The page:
(February 20, 1934 — May 2, 2021) A three-time winner of the Indianapolis 500, Bobby Unser was a member of one of America’s most renowned racing families. Another three-time Indy 500 winner, Dario Franchitti, described him as being part of the “Mount Rushmore of Indy.” Unser was one of six members of his family to race in the Indianapolis 500. His final victory, in 1981, was filled with controversy. He beat Mario Andretti by 5.18 seconds, but track officials said Unser had passed cars illegally and awarded Andretti the win. Eventually Unser and Penske — the team he raced for — appealed and Unser was declared the winner. After his racing career, he spent 20 years as a broadcaster and won an Emmy as part of the ABC Spots broadcast team for its coverage of the 1989 Indianapolis 500. He was announcing the race when his brother, Al, captured his fourth Indy 500 victory.
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PHOTO BY: Theo Wargo/Getty Images
Olympia Dukakis, actress, 89
(June 20, 1931 — May 1, 2021) A Greek immigrant’s daughter, she eked out a living as an Obie-winning stage actress and Search for Tomorrow soap opera star, paying her daughter’s college tuition with credit cards until she won an Oscar and a Golden Globe at 56 as Cher’s mom in Moonstruck. "Even though her part was that of a suffering wife, we [laugh-cry emoji] ALL the time,” tweeted Cher. Dukakis stole scenes in Steel Magnolias, Working Girl and Tales of the City, where she played a transgender landlady, as well as in Bored to Death, as Zach Galifianakis’ red-hot lover. She never retired, saying, “From what? I love this chaotic, contradictory, loving mess that has been my life.”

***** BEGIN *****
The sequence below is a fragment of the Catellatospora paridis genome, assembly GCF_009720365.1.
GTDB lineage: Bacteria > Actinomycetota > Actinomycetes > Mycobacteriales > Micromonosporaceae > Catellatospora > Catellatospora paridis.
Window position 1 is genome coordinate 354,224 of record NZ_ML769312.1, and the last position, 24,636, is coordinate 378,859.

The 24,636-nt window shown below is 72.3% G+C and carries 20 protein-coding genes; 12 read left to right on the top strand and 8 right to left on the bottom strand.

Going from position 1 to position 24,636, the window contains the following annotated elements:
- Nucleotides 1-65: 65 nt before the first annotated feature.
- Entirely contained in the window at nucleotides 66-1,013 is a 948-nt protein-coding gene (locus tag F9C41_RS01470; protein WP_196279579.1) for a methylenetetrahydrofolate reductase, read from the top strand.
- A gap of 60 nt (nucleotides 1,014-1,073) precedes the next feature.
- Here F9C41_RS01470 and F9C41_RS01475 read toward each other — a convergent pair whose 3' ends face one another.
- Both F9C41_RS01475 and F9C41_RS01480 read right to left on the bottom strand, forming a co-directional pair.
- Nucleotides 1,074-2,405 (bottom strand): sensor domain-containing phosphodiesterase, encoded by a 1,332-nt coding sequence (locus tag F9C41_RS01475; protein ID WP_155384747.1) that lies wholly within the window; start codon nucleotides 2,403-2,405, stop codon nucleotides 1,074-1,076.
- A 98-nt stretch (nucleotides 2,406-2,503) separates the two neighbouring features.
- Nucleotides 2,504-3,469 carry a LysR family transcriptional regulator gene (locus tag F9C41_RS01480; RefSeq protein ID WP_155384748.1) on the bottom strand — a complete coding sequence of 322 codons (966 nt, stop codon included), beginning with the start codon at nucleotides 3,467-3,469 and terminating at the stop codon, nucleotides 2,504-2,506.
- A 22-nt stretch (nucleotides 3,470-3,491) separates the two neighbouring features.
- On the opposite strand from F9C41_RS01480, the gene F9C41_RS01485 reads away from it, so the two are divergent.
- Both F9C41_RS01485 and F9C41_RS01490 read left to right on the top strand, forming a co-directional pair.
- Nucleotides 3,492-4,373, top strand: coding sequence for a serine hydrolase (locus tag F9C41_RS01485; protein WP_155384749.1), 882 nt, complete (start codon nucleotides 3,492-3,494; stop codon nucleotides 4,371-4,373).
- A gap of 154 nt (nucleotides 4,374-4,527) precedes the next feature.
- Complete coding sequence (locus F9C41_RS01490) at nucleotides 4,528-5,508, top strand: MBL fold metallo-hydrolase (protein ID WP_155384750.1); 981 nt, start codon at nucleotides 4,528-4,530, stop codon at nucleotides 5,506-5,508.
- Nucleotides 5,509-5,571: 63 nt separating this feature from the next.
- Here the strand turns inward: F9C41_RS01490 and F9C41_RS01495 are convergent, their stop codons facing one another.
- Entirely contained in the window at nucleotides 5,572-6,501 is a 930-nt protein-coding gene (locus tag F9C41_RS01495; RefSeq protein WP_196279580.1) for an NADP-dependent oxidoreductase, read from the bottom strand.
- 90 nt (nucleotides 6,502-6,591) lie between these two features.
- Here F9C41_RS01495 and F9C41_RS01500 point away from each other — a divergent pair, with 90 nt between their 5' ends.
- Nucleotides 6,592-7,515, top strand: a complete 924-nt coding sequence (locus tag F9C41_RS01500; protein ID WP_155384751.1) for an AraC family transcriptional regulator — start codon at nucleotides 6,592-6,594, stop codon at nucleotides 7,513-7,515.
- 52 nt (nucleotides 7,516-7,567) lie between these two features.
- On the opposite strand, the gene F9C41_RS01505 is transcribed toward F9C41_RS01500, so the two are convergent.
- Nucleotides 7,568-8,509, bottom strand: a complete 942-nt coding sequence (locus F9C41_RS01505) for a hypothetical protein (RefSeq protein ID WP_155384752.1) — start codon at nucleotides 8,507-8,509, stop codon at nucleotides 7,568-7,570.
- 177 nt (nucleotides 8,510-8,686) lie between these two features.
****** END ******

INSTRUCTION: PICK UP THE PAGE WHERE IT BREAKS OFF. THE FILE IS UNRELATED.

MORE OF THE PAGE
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PHOTO BY: Charles Krupa/AP Photo
Michael Collins, astronaut, 90